Oh And By The Way

Because it was raining, I decided to ignore the horrendous reviews and went to see “Eat Pray Love” last week (a 40-mile round trip, out there in the Eastern Shore boonies) and was glad I did.

What I noticed about the reviews was how many of them attacked the movie on the basis of the book — a book, the reviewers took great pains to point out, they hadn’t actually read. And I noticed several feminist blogs took great delight in savaging both the book and the movie — while admitting they hadn’t read the book, nor seen the movie.

It was all very meta. Apparently they were reviewing it on the basis of the reviews, and were scornful of Gilbert’s success, and the fact that she appeared on Oprah. The feminist blogs I’d seen kept saying Gilbert was a white woman of privilege, and the book was not to be taken seriously — even though the writers had only “scanned it briefly.” (I took no small glee in the fact that white female PhDs were the ones attacking Gilbert on the basis of white privilege. I like to think I’m a little more sensitive than most to this issue, but apparently not. But I digress!)

They even called her a no-talent hack — the person who’s written one of the best debut novels ever.

Anyway, so I drove to the Chestertown 5 and there were many middle-aged and elderly women there for the show. I did see one middle-aged married couple go in, and the husband looked angry.

I was surprised at how much I liked it. For once, Julia Roberts manages to control her patented mannerisms and act pretty much like a normal person. And the movie captures the charming humor and downright goofiness of Gilbert’s narrative voice.

It could have been better edited. I suspect the movie was a lot longer, because the transitions between Italy, India and Bali are a lot more abrupt then they were in the book, and the character of David is kind of a blur, but it’s only a small complaint.

When the movie let out, I saw that married couple again. (They were parked next to me.) She was smiling and talking about how much she liked the movie, and he cut her off with, “It was one cliche after another. And all those beautiful locations! Is that real life for anyone?” She looked at him like he’d slapped her.

So while I was sitting there in the parking lot, I took advantage of a clear cell signal to call my friend Somegirl, who’d also loved the book. “Why are people so damned hostile toward this?” I asked. She said she thought some of them were jealous.

Plus, I can say this with some confidence: People who have never been on a spiritual journey simply can’t understand the point, will denigrate the very idea, and will even attack anyone who acts as if it’s worthwhile. It’s just one of those things.

So if you’re one of those people, you probably won’t like this movie, just on general principles. But if you’re not, and you’re on that path, too, I suspect you’ll like it. I did.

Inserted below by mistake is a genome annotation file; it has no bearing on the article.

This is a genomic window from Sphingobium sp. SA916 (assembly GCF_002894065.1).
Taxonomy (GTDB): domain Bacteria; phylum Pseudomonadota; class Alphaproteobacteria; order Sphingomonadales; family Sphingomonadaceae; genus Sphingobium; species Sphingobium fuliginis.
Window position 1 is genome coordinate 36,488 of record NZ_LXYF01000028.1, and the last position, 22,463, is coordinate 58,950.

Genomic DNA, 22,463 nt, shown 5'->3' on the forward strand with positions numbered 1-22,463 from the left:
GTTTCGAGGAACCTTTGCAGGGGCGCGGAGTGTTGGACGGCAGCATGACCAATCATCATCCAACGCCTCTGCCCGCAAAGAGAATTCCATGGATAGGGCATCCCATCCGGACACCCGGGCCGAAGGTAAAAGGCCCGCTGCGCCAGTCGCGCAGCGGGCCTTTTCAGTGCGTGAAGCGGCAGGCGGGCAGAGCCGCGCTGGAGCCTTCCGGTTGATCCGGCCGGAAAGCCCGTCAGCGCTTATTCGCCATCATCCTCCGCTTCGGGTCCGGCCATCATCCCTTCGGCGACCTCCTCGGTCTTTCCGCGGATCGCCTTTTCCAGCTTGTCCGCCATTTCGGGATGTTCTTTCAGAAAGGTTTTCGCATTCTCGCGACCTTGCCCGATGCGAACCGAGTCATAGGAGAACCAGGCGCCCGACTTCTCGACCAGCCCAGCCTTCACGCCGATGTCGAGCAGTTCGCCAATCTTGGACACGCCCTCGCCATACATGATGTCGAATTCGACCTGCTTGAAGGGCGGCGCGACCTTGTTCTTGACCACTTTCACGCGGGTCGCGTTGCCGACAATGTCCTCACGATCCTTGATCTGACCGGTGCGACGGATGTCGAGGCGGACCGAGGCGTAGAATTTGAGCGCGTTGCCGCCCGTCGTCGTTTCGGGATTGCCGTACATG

6 thoughts on “Oh And By The Way

  1. I began reading the book but didn’t finish it. Not sure why… I began reading a lot of murder mysteries and science fiction. I guess right now I want escapist stuff and the memoir wasn’t that for me. I’ll probably see the movie later when I can afford movies again.

  2. The people that I saw criticizing it were all about “the white girl needing the pretty colored people to gain insight.” I don’t know what goes on in the movie, but they were all “Oh, she left that perfectly good husband to go find herself,” and “I wish somebody would hand me a small fortune to find myself.”
    All small and shallow criticisms. Maybe they should go on their own journeys.

  3. The part that amuses me is, Liz Gilbert has been a respected journalist for years. Nobody “handed” her money, she sold a book proposal on the basis of her professional track record and then had to, you know, actually write the book? It wasn’t as if she’d hit the lottery.

  4. didn’t read the book and didn’t like the movie. i don’t mind the white person going to foreign culture genre. it’s never made sense to me why so many people have such a strong beef against it. nor do i care that the film was about a woman of relative privilege (let’s face it, most movies are about not-poor people. even the films that are set in the ghettos often focus on the gangsters, the only rich people around). but those things aren’t my problem with the film.

    it’s more the pat self-discovery narrative that i don’t like. i always find films like that to be a little vapid, and there is an extra danger when the self-discovery takes place in a foreign land. i’ve traveled to a bunch of foreign cultures and often met people who view their travels as some kind of life-changing moment. but when i talk to them they almost always strike me as having grossly over-simplified the other culture. in a sense they’re really just seeing what they want to see. it feels like those travelers aren’t even really in the same place as me, even if we are sitting right next to each other in damascus or hanoi or wherever.

    it’s those type of travelers that the movie reminded me of. i have no idea whether the actual liz was one of those types. it’s quite possible that she wasn’t. but the film certainly never took the viewer beyond that surface level that annoys me so much when i see it in person.

    and no, i never read the book. but the movie should stand or fall on its own merits. i acknowledge that the book is probably better. it almost always is.

  5. Oh, I agree. If I hadn’t read the book, I’d feel the same way, because they really don’t address the spiritual journey except in passing.

    I wasn’t nominating this for movie of the year, by the way. I was just surprised at the amount of venom it attracted, and was relieved to instead have an enjoyable two hours.

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